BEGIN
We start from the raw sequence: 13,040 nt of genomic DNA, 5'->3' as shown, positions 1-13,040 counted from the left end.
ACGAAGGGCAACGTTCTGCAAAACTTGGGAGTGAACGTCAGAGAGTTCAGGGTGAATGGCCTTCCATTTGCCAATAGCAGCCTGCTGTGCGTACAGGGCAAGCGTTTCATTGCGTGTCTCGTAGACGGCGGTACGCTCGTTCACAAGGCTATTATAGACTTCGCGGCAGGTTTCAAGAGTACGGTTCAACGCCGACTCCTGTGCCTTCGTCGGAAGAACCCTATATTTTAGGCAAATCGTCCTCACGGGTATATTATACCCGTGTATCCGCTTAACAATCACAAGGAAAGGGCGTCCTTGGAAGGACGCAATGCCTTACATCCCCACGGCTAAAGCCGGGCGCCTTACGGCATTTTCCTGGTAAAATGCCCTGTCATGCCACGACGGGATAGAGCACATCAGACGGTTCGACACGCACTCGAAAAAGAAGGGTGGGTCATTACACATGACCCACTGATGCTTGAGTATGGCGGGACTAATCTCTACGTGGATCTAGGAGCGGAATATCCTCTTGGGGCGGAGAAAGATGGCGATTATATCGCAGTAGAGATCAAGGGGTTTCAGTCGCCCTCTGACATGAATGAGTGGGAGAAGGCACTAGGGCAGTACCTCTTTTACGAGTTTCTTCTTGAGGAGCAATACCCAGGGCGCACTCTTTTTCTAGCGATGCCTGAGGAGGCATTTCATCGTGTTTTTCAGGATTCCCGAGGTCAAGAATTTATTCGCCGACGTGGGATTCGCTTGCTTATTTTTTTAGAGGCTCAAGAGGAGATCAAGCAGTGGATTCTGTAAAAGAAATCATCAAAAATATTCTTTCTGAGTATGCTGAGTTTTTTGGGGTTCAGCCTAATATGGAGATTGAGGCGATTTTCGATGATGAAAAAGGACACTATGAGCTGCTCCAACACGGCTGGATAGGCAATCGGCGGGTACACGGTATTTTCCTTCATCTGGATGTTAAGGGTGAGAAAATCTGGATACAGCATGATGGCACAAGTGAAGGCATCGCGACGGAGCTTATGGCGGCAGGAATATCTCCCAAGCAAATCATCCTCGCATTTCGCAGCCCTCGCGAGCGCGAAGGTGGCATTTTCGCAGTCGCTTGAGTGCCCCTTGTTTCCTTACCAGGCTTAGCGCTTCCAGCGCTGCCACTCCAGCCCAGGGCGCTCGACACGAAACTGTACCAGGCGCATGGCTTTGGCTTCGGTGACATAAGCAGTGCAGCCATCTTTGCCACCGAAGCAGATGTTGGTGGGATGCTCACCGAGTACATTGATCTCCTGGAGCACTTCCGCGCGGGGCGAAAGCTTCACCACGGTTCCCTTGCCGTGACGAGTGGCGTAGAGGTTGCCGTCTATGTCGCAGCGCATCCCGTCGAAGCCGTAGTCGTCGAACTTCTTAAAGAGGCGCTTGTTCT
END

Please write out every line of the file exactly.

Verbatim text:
We start from the raw sequence: 13,040 nt of genomic DNA, 5'->3' as shown, positions 1-13,040 counted from the left end.
ACGAAGGGCAACGTTCTGCAAAACTTGGGAGTGAACGTCAGAGAGTTCAGGGTGAATGGCCTTCCATTTGCCAATAGCAGCCTGCTGTGCGTACAGGGCAAGCGTTTCATTGCGTGTCTCGTAGACGGCGGTACGCTCGTTCACAAGGCTATTATAGACTTCGCGGCAGGTTTCAAGAGTACGGTTCAACGCCGACTCCTGTGCCTTCGTCGGAAGAACCCTATATTTTAGGCAAATCGTCCTCACGGGTATATTATACCCGTGTATCCGCTTAACAATCACAAGGAAAGGGCGTCCTTGGAAGGACGCAATGCCTTACATCCCCACGGCTAAAGCCGGGCGCCTTACGGCATTTTCCTGGTAAAATGCCCTGTCATGCCACGACGGGATAGAGCACATCAGACGGTTCGACACGCACTCGAAAAAGAAGGGTGGGTCATTACACATGACCCACTGATGCTTGAGTATGGCGGGACTAATCTCTACGTGGATCTAGGAGCGGAATATCCTCTTGGGGCGGAGAAAGATGGCGATTATATCGCAGTAGAGATCAAGGGGTTTCAGTCGCCCTCTGACATGAATGAGTGGGAGAAGGCACTAGGGCAGTACCTCTTTTACGAGTTTCTTCTTGAGGAGCAATACCCAGGGCGCACTCTTTTTCTAGCGATGCCTGAGGAGGCATTTCATCGTGTTTTTCAGGATTCCCGAGGTCAAGAATTTATTCGCCGACGTGGGATTCGCTTGCTTATTTTTTTAGAGGCTCAAGAGGAGATCAAGCAGTGGATTCTGTAAAAGAAATCATCAAAAATATTCTTTCTGAGTATGCTGAGTTTTTTGGGGTTCAGCCTAATATGGAGATTGAGGCGATTTTCGATGATGAAAAAGGACACTATGAGCTGCTCCAACACGGCTGGATAGGCAATCGGCGGGTACACGGTATTTTCCTTCATCTGGATGTTAAGGGTGAGAAAATCTGGATACAGCATGATGGCACAAGTGAAGGCATCGCGACGGAGCTTATGGCGGCAGGAATATCTCCCAAGCAAATCATCCTCGCATTTCGCAGCCCTCGCGAGCGCGAAGGTGGCATTTTCGCAGTCGCTTGAGTGCCCCTTGTTTCCTTACCAGGCTTAGCGCTTCCAGCGCTGCCACTCCAGCCCAGGGCGCTCGACACGAAACTGTACCAGGCGCATGGCTTTGGCTTCGGTGACATAAGCAGTGCAGCCATCTTTGCCACCGAAGCAGATGTTGGTGGGATGCTCACCGAGTACATTGATCTCCTGGAGCACTTCCGCGCGGGGCGAAAGCTTCACCACGGTTCCCTTGCCGTGACGAGTGGCGTAGAGGTTGCCGTCTATGTCGCAGCGCATCCCGTCGAAGCCGTAGTCGTCGAACTTCTTAAAGAGGCGCTTGTTCT